As soon as the Red Sox signed Mike Cameron, manager Terry Francona said he knew what he would do. It was obvious to him that Jacoby Ellsbury belonged in left field, and that he’d prefer Cameron to man center. He just needed to check with general manager Theo Epstein and bench coach DeMarlo Hale.
That done, it took just a call to Ellsbury to let him in on the switch.
“The way we’re constituted with [Cameron’s] long strides and Jacoby’s first-step quickness, it seems that we’re set up better that way,” Francona said.
He could hear in Ellsbury’s voice that it wasn’t his first choice, that he would probably rather have remained in center field. But, with the Sox working toward the best defense they’ve had in the tenure of the current management, he’ll instead be replacing Jason Bay in left.
“I think he was a little disappointed, a little concerned that it was like a demotion,” said Francona, who made the call with Hale from Florida about a week before Christmas. “We explained that it’s not. Again, we’ve got a guy with longer strides. Jacoby can be a force in left, kind of like Carl Crawford in Tampa. We’re going to have an outfield where not a lot of balls hit too much ground.”
Francona said that Cameron, despite playing only three games in left in his career, had offered to play either spot for the Red Sox when he signed. But Cameron, who turns 37 on Friday, also has three Gold Gloves, and is regarded as an outstanding center fielder.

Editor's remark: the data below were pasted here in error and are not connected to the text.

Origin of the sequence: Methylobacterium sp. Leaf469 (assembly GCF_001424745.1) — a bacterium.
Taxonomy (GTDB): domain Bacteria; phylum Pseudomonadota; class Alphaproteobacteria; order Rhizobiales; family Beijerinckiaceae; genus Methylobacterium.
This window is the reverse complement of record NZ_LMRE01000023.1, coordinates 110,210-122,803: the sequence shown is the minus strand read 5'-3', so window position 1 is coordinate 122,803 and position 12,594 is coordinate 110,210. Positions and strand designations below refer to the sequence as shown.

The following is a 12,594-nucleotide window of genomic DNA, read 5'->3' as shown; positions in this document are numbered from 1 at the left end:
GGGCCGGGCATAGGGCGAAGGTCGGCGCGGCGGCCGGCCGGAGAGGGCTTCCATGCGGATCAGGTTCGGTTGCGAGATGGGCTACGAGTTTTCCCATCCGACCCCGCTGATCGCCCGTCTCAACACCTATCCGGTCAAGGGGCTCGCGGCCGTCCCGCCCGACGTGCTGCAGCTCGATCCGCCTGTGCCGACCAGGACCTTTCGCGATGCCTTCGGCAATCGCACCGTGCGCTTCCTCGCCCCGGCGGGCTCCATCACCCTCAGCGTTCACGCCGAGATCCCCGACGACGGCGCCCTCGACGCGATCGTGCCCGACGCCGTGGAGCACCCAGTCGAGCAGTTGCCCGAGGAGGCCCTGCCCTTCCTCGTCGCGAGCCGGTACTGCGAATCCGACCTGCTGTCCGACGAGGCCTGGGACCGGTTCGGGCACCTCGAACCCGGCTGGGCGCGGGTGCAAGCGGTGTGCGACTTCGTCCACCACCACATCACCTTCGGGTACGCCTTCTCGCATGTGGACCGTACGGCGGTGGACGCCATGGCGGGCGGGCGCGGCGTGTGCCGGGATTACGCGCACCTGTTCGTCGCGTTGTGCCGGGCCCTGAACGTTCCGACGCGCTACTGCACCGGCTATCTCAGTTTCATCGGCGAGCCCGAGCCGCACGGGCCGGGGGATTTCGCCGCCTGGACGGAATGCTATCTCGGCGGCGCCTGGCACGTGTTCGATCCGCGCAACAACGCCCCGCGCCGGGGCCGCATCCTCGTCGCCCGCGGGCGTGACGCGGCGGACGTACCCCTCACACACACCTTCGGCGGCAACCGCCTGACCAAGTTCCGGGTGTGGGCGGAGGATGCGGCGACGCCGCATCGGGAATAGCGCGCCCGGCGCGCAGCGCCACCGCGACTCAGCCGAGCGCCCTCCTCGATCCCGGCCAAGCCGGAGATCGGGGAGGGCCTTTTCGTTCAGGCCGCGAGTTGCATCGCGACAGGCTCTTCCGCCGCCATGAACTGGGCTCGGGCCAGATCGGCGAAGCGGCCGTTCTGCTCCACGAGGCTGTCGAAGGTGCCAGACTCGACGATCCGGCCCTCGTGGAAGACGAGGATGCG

“It came down to the fact that Cameron’s experience is almost exclusively in center and Jacoby demonstrated in 2007 and 2008 that he can be an impact corner outfielder defensively,” Epstein wrote in an e-mail. “We are more than comfortable with Jacoby in center. We just feel that — for now — this alignment puts us in the best position to win games.
“Both Mike and Jacoby were great about it and said they would do whatever was best for the team. Jacoby knows he’ll still be a centerfielder in the long run, and Mike looks forward to helping Jacoby any way he can.”
With the additions of Cameron, Marco Scutaro, and Adrian Beltre, the Sox are shaping up to have an outstanding defensive club. Their rotation, bolstered by the signing of John Lackey, should also be superior to the staff they used in 2009.
“This is going to be our best defensive team we’ve ever had,” Francona said. “Every time we’ve played good, we’ve caught the ball very well. You won’t see too many sloppy games. Those runs we put together when we’re catching the ball, we’ve got a chance to be really good defensively. You’ve got to score, things like that, but this gives us a chance to be a solid team. That’s what we’re trying to accomplish.
“If you’re scoring 10 runs, but you’re giving up 11, that’s a tough way to play. This is going to make a tough pitching staff better. That’s the idea.”
The idea, too, is that the move for Ellsbury won’t be permanent. It’s unlikely that Ellsbury will remain in left field for the rest of his career.
“I know there will be a day in Jacoby’s career where he goes back to center,” Francona said. “Just for the way we’re built now, this makes us a better team.”